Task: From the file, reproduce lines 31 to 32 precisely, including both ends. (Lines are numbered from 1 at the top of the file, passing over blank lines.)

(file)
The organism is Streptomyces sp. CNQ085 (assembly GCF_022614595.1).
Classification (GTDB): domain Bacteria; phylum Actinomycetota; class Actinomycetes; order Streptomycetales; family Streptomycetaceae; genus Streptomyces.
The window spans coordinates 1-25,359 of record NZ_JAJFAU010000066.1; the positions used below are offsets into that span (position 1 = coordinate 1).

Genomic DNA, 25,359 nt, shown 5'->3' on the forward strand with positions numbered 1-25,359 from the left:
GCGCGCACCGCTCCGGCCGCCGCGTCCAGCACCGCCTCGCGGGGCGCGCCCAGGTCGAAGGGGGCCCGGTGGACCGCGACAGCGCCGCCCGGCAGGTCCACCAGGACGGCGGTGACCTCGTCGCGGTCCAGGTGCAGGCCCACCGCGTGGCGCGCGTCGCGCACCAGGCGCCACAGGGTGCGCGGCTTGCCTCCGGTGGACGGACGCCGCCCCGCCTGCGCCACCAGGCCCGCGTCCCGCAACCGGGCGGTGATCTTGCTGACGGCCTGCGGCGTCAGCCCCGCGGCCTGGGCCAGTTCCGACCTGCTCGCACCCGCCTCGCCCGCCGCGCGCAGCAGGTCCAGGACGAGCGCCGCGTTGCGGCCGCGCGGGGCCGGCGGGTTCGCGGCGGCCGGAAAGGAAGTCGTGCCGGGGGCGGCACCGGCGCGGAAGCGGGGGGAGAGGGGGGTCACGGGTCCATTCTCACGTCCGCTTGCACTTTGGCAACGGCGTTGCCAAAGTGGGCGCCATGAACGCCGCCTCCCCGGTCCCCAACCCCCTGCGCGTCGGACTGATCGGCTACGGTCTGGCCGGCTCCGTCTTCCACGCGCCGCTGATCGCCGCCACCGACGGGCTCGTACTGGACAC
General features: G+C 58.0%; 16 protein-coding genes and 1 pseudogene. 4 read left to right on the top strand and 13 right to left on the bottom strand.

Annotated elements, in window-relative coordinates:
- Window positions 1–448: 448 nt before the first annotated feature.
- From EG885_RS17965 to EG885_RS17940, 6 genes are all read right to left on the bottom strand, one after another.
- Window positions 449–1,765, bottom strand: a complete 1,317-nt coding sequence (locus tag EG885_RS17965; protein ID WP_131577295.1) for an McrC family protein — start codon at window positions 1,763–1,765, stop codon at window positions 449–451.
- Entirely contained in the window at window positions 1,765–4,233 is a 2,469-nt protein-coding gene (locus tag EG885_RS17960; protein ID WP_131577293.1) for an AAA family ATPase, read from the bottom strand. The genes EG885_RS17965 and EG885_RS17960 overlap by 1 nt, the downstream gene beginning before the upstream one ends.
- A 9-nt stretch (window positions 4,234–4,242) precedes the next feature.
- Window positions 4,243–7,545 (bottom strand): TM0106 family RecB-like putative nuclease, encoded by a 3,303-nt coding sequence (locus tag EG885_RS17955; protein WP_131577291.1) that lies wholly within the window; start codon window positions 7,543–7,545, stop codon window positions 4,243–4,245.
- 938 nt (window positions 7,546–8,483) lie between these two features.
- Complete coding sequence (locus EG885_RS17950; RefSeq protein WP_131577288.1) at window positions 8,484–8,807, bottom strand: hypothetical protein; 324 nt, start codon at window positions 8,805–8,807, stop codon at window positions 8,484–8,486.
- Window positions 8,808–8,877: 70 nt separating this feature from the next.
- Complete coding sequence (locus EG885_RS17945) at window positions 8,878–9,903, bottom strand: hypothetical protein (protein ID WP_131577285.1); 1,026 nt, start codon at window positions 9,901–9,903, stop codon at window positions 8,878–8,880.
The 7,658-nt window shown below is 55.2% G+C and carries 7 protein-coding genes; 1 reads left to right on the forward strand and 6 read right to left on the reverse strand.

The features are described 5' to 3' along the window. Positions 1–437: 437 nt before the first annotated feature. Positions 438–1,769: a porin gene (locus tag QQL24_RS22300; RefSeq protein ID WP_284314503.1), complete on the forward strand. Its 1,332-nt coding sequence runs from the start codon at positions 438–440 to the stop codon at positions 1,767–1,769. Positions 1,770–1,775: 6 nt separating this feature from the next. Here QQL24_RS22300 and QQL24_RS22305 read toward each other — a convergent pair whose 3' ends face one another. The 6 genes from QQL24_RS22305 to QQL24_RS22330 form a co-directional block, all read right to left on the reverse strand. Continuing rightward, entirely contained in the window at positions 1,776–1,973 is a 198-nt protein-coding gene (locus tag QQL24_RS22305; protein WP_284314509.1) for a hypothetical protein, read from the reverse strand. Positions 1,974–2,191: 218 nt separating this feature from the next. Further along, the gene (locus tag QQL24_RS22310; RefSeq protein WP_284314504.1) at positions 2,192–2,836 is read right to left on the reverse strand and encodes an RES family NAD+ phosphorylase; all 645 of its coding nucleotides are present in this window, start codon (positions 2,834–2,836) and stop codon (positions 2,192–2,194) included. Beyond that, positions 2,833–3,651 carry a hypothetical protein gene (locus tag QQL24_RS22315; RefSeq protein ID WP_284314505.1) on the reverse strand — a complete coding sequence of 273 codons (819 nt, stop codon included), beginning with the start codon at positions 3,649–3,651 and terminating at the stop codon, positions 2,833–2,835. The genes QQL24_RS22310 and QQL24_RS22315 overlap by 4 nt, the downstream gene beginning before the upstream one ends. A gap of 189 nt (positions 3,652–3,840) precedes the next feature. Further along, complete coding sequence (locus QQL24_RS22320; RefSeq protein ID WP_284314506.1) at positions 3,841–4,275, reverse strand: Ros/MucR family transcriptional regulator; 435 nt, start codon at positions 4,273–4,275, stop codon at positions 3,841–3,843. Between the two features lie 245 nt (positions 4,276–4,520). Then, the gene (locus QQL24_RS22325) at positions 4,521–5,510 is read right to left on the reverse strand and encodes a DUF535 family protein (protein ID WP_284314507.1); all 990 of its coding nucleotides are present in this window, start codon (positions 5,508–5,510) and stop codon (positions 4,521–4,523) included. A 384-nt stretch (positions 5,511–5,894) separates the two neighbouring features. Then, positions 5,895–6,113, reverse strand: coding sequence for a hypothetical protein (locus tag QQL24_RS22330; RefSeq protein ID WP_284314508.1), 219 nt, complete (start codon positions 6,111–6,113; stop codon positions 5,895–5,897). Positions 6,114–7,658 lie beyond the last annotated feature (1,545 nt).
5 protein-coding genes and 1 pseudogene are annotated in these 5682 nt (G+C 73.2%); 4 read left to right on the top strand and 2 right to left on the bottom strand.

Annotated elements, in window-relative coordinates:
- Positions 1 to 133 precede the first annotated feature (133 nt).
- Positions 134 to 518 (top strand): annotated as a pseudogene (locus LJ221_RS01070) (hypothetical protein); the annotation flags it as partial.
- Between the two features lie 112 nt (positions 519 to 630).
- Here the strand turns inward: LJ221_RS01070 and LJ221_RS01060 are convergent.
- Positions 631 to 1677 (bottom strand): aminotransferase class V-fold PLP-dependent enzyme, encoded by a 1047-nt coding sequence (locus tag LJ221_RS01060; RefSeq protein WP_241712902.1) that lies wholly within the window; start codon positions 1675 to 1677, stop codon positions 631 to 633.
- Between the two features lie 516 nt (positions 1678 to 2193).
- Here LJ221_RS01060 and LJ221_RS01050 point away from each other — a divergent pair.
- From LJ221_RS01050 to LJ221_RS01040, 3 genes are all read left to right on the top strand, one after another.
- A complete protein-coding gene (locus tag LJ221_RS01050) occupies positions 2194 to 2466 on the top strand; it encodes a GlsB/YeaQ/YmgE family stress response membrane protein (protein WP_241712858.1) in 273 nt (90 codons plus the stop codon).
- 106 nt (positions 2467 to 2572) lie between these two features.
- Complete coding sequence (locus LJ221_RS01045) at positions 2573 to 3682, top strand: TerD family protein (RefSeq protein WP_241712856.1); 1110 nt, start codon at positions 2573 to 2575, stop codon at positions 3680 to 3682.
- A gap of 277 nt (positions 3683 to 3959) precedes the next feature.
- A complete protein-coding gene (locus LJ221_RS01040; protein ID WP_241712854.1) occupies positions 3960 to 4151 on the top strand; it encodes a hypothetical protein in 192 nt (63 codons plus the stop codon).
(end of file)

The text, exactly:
- 106 nt (positions 2467 to 2572) lie between these two features.
- Complete coding sequence (locus LJ221_RS01045) at positions 2573 to 3682, top strand: TerD family protein (RefSeq protein WP_241712856.1); 1110 nt, start codon at positions 2573 to 2575, stop codon at positions 3680 to 3682.